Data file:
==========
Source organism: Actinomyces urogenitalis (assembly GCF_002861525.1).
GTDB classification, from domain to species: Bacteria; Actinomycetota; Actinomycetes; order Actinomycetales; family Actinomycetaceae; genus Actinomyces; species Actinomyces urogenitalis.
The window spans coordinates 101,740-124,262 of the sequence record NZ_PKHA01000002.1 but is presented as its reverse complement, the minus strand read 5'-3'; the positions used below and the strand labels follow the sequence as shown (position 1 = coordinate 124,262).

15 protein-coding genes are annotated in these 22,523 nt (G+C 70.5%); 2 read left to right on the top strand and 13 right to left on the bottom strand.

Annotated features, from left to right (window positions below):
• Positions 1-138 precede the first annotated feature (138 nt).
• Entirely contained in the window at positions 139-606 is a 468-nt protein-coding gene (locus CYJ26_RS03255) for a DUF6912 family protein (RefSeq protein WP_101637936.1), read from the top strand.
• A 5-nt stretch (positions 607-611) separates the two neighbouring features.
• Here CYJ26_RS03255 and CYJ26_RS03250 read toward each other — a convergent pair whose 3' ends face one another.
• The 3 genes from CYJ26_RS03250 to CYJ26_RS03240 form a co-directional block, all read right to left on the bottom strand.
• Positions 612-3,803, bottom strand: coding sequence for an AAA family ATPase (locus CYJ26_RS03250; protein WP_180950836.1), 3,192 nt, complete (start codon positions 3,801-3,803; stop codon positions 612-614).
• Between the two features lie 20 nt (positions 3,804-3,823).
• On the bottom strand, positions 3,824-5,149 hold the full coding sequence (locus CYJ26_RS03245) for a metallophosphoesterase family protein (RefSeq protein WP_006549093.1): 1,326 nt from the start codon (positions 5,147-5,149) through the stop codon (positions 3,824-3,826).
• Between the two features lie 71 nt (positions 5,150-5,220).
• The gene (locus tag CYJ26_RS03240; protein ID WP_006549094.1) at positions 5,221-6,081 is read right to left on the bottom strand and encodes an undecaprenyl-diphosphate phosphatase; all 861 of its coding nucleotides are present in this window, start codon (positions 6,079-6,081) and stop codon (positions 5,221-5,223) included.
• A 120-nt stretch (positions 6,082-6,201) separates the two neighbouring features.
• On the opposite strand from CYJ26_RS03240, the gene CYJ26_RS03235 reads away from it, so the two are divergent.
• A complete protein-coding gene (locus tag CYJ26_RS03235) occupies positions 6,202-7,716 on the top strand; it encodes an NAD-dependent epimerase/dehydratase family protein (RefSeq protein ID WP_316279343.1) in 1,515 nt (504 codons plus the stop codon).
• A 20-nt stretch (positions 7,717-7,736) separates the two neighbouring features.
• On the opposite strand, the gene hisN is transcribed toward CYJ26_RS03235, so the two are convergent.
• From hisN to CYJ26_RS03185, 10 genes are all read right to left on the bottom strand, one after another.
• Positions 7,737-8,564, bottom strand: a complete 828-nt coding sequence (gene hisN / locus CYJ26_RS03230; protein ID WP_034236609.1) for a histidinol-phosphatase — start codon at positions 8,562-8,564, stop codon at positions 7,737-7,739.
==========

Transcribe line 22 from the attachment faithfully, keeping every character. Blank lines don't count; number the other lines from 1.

• Positions 7,737-8,564, bottom strand: a complete 828-nt coding sequence (gene hisN / locus CYJ26_RS03230; protein ID WP_034236609.1) for a histidinol-phosphatase — start codon at positions 8,562-8,564, stop codon at positions 7,737-7,739.